Vasectomy is a one-time male contraception procedure that provides 99.9 percent efficacy in preventing pregnancies. It offers permanent contraception and, compared to the female procedure of tubal ligation, vasectomy is:
- More effective.
- Safer, with fewer complications to patients.
- Much less expensive.
- Conveniently performed on an outpatient basis.
Following a vasectomy, you will find sex with your partner more spontaneous and enjoyable. After all, you will no longer have to worry about a potential pregnancy or need to interrupt pleasure to apply contraception.
So what are the long-term benefits and risks of a vasectomy?
Vasectomy is typically performed on younger men in their thirties and forties. These men still have many years of their lives during which long-term health effects might appear.
Luckily, medical studies have examined the long-term health impact of vasectomy and the evidence suggests there are no significant risks. In fact, men who have undergone vasectomy have basically the same risk of developing heart disease, cancer, or other health problems as those who have not.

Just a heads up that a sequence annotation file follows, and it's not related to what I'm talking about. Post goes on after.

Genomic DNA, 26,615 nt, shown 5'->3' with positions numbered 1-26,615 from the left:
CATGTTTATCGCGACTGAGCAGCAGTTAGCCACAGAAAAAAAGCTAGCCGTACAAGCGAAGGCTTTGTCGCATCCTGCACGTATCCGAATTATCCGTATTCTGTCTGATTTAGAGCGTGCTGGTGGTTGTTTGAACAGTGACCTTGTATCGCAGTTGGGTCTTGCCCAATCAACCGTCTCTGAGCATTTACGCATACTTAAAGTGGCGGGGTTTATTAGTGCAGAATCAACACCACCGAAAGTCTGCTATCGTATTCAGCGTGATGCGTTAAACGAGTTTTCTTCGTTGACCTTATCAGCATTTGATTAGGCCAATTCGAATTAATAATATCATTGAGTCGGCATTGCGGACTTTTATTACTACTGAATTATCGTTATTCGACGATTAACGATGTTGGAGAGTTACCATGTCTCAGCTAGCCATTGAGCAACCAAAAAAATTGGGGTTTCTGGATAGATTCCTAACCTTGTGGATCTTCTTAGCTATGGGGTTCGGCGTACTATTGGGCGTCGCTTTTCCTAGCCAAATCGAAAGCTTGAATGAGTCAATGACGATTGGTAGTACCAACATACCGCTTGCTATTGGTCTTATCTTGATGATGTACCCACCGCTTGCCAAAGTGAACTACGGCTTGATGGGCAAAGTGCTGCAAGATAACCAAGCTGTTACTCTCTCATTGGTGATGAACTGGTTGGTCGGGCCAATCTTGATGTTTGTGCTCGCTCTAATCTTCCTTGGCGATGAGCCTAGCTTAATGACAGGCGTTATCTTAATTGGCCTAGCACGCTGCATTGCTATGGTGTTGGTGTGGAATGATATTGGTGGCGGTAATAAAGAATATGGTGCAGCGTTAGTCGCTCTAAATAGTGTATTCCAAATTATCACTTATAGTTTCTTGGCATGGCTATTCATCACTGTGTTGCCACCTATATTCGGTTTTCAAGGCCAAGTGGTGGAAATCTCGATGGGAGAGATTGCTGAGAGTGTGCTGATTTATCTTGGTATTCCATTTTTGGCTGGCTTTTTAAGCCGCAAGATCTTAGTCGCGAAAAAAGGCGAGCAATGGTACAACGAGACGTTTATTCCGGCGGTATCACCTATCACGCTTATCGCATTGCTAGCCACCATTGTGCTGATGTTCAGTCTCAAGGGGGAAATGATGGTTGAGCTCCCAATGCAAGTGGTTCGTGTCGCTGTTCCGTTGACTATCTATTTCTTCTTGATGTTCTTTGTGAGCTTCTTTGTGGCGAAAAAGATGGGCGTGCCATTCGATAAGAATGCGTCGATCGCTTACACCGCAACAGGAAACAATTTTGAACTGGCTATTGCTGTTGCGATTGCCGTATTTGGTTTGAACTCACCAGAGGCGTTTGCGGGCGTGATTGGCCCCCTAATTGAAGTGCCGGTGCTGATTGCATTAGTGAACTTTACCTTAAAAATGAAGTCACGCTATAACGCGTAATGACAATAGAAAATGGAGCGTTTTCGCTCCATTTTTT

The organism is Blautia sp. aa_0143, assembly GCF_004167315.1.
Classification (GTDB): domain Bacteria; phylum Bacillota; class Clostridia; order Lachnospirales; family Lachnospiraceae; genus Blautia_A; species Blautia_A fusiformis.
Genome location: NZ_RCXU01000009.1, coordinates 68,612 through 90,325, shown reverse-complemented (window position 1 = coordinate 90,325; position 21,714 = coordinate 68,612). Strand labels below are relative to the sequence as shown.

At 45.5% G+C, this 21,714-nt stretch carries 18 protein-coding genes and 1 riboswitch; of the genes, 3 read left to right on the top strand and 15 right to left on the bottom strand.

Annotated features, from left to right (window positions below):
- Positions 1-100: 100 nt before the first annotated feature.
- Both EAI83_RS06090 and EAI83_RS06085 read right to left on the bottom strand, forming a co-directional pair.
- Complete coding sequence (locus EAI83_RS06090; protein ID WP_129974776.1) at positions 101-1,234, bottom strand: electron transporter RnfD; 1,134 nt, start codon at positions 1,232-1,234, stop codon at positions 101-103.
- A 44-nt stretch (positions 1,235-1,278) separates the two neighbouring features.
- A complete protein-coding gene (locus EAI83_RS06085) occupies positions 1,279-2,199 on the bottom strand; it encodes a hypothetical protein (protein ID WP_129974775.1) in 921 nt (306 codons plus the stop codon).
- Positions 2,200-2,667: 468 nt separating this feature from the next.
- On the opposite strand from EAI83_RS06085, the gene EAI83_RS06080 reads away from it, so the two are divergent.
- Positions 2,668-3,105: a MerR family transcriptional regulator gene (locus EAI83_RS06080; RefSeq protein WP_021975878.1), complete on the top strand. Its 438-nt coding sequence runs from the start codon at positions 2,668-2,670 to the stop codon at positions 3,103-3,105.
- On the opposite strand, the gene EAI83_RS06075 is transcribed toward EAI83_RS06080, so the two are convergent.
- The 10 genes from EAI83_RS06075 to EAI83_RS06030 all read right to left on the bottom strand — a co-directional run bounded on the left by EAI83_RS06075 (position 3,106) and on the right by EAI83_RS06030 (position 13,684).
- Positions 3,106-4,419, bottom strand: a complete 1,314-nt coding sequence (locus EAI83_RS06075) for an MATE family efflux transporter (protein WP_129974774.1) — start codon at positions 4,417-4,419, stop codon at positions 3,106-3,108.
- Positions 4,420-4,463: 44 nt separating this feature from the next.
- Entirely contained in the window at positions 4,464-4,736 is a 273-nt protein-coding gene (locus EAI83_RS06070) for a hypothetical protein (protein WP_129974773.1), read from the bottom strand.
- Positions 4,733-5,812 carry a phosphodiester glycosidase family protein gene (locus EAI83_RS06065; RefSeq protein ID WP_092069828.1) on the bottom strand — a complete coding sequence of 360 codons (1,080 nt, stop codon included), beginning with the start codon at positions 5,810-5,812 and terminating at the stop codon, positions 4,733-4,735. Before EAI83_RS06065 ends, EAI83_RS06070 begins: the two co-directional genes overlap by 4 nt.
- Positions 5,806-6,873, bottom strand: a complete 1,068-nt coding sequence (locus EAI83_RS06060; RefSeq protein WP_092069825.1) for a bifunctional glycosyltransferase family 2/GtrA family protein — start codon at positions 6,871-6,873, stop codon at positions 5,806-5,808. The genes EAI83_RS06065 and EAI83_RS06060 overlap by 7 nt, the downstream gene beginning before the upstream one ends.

Let us now consider the specific issues.
1. Vasectomy and testosterone levels
Vasectomy does not affect the secretion and release of testosterone—the male hormone responsible for facial hair, sex drive, deep voice and other masculine traits. Hormonal tests in those who have had a vasectomy show that there is no significant change in both free and total testosterone. Hormone levels in the body remain within normal range. There is also no significant difference in testicular or epididymal size after a vasectomy.
2. Vasectomy and sexual function
Can a vasectomy affect your sexuality negatively? Studies indicate there is no such effect. Apart from changing your fertility, a vasectomy will not influence your sexual and reproductive physiology. The nerves that are critical for erectile function and ejaculation remain intact and you will still achieve normal erections, climax and produce the same amount of ejaculate—only that your semen will not have sperm.
The procedure will not diminish your libido, which is related to various hormones in the body that are not altered by the surgery. Even your sperm production remains normal except that they are reabsorbed in the body. So the only change you are likely to have is ability to enjoy yourself without the worry of pregnancy.
3. Pain, discomfort and abscesses
The cause of post-vasectomy pain syndrome is unclear, but on rare occasions when it occurs, it can be a challenging urological problem. An estimated 1-2 percent of men experience chronic scrotal pain after a vasectomy that ranges from a dull, aching sensation to a sharp, biting pain. There is no single treatment for the pain, but your urology will tailor a solution for you should it occur, and it will rarely require further surgery to reduce or correct.